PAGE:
There are plenty of sites offering predictions for the coming decade, however I can’t help but throw mine into the mix as well. I think the coming decade will see a slow and subtle shift that will truly change the world, much like the ubiquity of smartphones and 4G networks did in the last decade.
I believe in the next 10 years we will shift from a focus on building things that connect to the internet to building ecosystems that supports value creation from the data we can gather from those things. That will mean changing business models, metrics, and practices to support new ways of using data. Much like the church had to adapt to the knowledge that the sun did not revolve around the Earth in Copernicus’ day, we must prepare ourselves for a seismic shift in beliefs and practices.
Thanks to connectivity, cheap sensors, and a drop in cost associated with massively capable analytics, we’re entering an era where all kinds of information — including details about our deepest personal lives to highly competitive manufacturing processes — can be used to draw conclusions. Those conclusions might be beneficial, such as using medical data to track the spread of a disease, or harmful, such as using health data to determine which employees in a particular company might be most productive.
The use of sensor data with an eye toward extracting profits at any cost has already led to concerns about how IoT and data can be used to harm society. We’re seeing this realization dawning thanks to books such as Shoshanna Zuboff’s “The Age of Surveillance Capitalism.”
On the consumer side, efforts by the media to find out what types of data companies have on us are also providing a glimpse into our near-term future. Tech columnists are trying to draw attention to a lack of privacy and an inability to control individuals’ constant streams of data from their devices and web searches. Absent laws or a decision to abandon technology altogether, consumers are incapable of truly protecting themselves from corporate misuse of their data.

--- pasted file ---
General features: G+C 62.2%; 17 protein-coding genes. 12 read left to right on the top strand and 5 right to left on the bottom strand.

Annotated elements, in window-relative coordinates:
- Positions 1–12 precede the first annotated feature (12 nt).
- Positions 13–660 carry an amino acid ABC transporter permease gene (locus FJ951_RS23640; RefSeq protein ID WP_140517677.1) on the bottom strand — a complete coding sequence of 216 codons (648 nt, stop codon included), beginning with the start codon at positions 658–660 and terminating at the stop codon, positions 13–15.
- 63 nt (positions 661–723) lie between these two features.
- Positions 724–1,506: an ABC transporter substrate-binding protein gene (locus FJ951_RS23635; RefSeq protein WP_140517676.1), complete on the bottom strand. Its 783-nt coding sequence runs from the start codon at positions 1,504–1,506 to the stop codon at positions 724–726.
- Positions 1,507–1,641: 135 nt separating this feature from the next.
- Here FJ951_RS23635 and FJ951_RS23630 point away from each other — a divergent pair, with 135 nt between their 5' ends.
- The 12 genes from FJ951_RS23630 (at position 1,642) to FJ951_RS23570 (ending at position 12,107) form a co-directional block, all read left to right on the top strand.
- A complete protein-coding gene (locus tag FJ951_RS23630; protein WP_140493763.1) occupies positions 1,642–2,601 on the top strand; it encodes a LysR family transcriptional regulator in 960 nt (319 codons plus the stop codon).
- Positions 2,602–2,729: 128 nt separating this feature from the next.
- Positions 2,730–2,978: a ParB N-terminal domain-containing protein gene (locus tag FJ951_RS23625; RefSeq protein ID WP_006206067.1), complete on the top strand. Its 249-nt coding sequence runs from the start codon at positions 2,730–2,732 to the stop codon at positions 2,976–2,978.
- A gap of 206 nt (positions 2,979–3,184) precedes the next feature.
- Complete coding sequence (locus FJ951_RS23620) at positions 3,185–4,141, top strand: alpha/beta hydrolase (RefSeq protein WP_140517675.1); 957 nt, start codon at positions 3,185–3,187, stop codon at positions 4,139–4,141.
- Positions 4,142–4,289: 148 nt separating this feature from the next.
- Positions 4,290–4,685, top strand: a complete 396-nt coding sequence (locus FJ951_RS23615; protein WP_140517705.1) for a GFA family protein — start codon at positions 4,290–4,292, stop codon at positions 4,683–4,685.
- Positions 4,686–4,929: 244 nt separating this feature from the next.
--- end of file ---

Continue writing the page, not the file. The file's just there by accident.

The issue is becoming apparent on the industrial and enterprise side as well. I’ve long worried about the types of surveillance cultures that corporations could subject employees to, but now it seems that companies are also looking at their partners and vendors and wondering how much information they have. Worries about data sharing began to arise in contract negotiations in 2018, and we’re only in the beginning stages of figuring out how to share data between suppliers in a manner that can be trusted by all parties.
I believe in the coming decade we’ll see companies try to create ironclad NDAs around data sharing, attempt to build trust between partners at a technical and legal level — and then realize that much of these efforts won’t scale. At that point, we’re going to see companies test the waters by building ecosystems that share data and share in the value generated by the insights gleaned from that data.
But to do that, we’re going to have to stop thinking of data as an asset that will give one company an edge over the other, and start thinking of the insights data can deliver as accruing to several entities. These entities might be consumers who share or donate their digital health data in exchange for access to new drugs, or manufacturing partners that share inventory data to make sure a strike by dockworkers doesn’t delay their manufacturing process. The shift will focus less on individual transactions and more on building sustained relationships.